>> Biography of Leonardo da Vinci

>> Biography of Leonardo da Vinci

Leonardo da Vinci, self portrait, red chalk on paper, 1512-1515, Royal Library, Windsor

Leonardo di ser Piero da Vinci ( 15 April 1452 – 2 May 1519 ) was an Italian polymath, painter, sculptor, architect, musician, mathematician, engineer, inventor, anatomist, geologist, cartographer, botanist, and writer. He is widely considered to be one of the greatest painters of all time and perhaps the most diversely talented person ever to have lived. His genius, perhaps more than that of any other figure, epitomized the Renaissance humanist ideal. Leonardo has often been described as the archetype of the Renaissance Man, a man of "unquenchable curiosity" and "feverishly inventive imagination". According to art historian Helen Gardner, the scope and depth of his interests were without precedent and "his mind and personality seem to us superhuman, the man himself mysterious and remote". Marco Rosci states that while there is much speculation about Leonardo, his vision of the world is essentially logical rather than mysterious, and that the empirical methods he employed were unusual for his time.

Born out of wedlock to a notary, Piero da Vinci, and a peasant woman, Caterina, in Vinci in the region of Florence, Leonardo was educated in the studio of the renowned Florentine painter Verrocchio. Much of his earlier working life was spent in the service of Ludovico il Moro in Milan. He later worked in Rome, Bologna and Venice, and he spent his last years in France at the home awarded him by Francis I.

Leonardo was, and is, renowned primarily as a painter. Among his works, the Mona Lisa is the most famous and most parodied portrait and The Last Supper the most reproduced religious painting of all time, with their fame approached only by Michelangelo's The Creation of Adam. Leonardo's drawing of the Vitruvian Man is also regarded as a cultural icon, being reproduced on items as varied as the euro coin, textbooks, and T-shirts. Perhaps fifteen of his paintings have survived, the small number because of his constant, and frequently disastrous, experimentation with new techniques, and his chronic procrastination. Nevertheless, these few works, together with his notebooks, which contain drawings, scientific diagrams, and his thoughts on the nature of painting, compose a contribution to later generations of artists rivalled only by that of his contemporary, Michelangelo.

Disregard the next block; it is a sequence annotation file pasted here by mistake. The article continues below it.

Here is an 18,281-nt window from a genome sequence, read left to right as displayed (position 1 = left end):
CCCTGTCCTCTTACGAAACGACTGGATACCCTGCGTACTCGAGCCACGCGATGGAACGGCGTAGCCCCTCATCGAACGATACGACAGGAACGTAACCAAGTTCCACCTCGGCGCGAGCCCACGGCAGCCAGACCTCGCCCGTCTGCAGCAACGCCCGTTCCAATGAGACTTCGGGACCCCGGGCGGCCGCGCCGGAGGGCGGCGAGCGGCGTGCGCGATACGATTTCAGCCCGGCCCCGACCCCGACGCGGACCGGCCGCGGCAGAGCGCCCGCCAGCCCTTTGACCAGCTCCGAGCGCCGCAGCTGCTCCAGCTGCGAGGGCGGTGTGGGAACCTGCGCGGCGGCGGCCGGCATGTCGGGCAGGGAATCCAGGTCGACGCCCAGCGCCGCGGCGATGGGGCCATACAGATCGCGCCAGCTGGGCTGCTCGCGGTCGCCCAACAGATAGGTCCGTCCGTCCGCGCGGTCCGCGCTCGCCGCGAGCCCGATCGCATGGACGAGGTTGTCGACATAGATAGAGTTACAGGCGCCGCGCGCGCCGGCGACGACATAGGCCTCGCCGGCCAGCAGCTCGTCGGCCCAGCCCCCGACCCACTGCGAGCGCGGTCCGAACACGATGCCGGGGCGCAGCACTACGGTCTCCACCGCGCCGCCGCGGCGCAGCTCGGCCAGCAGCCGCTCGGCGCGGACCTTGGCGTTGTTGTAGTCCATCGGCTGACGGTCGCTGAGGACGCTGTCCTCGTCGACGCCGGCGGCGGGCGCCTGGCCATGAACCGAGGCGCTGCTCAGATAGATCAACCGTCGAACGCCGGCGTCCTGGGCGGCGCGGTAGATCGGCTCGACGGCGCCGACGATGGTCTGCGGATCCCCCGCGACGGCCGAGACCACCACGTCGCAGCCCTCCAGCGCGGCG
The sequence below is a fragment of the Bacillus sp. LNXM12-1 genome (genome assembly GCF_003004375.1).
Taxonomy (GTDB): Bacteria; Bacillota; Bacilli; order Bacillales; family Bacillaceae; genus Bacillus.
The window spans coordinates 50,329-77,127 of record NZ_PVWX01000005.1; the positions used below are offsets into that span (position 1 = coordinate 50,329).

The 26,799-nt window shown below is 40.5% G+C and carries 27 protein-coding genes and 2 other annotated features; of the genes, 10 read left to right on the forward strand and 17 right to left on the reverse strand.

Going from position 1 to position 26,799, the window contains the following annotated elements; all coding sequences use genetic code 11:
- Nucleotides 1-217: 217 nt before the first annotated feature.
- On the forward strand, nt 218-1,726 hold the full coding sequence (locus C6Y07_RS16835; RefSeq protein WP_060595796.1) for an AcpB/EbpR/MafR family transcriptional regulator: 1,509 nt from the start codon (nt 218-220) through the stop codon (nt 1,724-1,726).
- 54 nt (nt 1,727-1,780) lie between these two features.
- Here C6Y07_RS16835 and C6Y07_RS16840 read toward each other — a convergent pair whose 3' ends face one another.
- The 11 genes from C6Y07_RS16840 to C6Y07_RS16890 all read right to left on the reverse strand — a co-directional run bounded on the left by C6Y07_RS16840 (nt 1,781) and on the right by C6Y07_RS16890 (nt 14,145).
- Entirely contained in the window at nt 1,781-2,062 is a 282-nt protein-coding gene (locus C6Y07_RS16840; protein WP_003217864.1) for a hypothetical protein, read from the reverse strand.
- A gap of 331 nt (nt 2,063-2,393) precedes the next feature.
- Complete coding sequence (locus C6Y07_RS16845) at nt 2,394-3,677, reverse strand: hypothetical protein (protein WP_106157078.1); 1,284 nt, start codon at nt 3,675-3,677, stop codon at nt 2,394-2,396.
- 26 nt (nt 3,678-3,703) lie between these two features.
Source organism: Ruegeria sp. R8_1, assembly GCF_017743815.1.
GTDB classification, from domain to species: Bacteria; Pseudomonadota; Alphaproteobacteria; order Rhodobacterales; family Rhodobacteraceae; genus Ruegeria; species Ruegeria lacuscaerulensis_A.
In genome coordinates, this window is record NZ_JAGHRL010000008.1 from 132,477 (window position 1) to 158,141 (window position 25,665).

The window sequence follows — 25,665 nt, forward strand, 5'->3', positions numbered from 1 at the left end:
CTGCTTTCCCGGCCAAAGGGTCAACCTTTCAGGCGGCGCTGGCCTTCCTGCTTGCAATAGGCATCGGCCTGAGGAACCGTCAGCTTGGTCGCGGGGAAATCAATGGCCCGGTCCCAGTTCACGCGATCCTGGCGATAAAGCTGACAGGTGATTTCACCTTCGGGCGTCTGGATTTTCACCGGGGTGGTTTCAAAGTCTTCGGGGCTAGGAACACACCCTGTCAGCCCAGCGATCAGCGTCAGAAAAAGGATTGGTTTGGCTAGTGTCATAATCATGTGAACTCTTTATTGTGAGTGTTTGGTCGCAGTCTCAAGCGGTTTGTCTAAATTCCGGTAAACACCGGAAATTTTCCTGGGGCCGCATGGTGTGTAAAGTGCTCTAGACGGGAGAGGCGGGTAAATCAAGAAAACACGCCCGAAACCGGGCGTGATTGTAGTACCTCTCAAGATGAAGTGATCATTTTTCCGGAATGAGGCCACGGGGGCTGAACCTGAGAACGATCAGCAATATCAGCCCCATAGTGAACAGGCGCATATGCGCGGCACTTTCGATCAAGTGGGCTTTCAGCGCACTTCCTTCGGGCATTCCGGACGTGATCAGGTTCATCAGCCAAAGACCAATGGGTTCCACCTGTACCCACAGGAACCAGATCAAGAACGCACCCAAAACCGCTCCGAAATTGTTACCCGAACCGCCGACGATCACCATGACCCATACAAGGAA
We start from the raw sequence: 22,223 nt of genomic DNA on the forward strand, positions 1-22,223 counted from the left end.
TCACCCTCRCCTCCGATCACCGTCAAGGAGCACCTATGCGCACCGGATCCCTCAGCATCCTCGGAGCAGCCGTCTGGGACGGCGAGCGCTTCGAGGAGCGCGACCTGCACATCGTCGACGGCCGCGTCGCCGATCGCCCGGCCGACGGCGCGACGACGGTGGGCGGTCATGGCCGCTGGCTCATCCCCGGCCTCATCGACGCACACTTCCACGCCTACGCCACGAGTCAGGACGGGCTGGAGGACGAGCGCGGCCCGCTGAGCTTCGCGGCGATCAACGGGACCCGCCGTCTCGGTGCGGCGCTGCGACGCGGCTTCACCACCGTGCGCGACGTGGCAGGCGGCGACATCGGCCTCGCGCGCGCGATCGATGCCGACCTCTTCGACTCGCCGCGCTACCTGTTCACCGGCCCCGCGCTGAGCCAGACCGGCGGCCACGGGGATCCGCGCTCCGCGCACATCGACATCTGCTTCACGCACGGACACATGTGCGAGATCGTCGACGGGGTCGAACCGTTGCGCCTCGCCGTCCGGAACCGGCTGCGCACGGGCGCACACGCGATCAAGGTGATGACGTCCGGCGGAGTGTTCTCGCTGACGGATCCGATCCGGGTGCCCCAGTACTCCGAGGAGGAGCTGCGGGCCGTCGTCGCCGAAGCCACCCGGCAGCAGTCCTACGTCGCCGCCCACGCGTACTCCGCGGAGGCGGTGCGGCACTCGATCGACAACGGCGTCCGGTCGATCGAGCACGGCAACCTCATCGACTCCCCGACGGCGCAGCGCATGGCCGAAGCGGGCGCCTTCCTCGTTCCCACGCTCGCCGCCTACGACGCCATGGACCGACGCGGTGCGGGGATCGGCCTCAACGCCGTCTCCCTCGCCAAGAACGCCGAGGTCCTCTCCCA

Leonardo is revered for his technological ingenuity. He conceptualised flying machines, an armoured vehicle, concentrated solar power, an adding machine, and the double hull, also outlining a rudimentary theory of plate tectonics. Relatively few of his designs were constructed or were even feasible during his lifetime, ut some of his smaller inventions, such as an automated bobbin winder and a machine for testing the tensile strength of wire, entered the world of manufacturing unheralded. He made substantial discoveries in anatomy, civil engineering, optics, and hydrodynamics, but he did not publish his findings and they had no direct influence on later science.

>> Complete Biography of Leonardo da Vinci

Some Artworks of Leonardo da Vinci

Leonardo da Vinci, Mona Lisa, 189.5 × 120 cm, oil on poplar wood, 1503 - 1506,  Musée du Louvre, Paris

Francesco Melzi, Portrait of Leonardo, 27cm x 19cm, red chalk on paper, 1493 - 1570, Royal Library, Windsor

Leonardo da Vinci, Isabella d'Este, 63 cm x 46 cm, Black and red chalk, yellow pastel chalk on paper, 1500, Musée du Louvre, Paris

Leonardo da Vinci, Last supper, tempera on gesso, pitch and mastic, 1495-1498

Leonardo da Vinci, Saint John the Baptist, 69 × 57 cm, oil on panel, 1513 - 1516, Musée du Louvre, Paris

Leonardo da Vinci, The Adoration of the Magi, 243 cm x 246 cm, oil and tempera on panel, 1480 - 1482, Galleria degli Uffizi, Florence

Leonardo da Vinci, The Annunciation, 98 × 217 cm, oil on panel, 1452–1519, Galleria degli Uffizi, Florence

Leonardo da Vinci, The Virgin and Child with Saint Anne and Saint John the Baptist, 141.5 x 104.6 cm, oil on poplar wood, 1499 - 1500,  National Galle

Leonardo da Vinci, The Virgin and Child with St. Anne, 189.5 × 120 cm, oil on poplar wood, 1500 - 1513,  Musée du Louvre, Paris

Leonardo da Vinci, Virgin of the Rocks, 189.5 × 120 cm, oil on poplar wood (cradled panel), 1491 - 1508,  National Gallery, London

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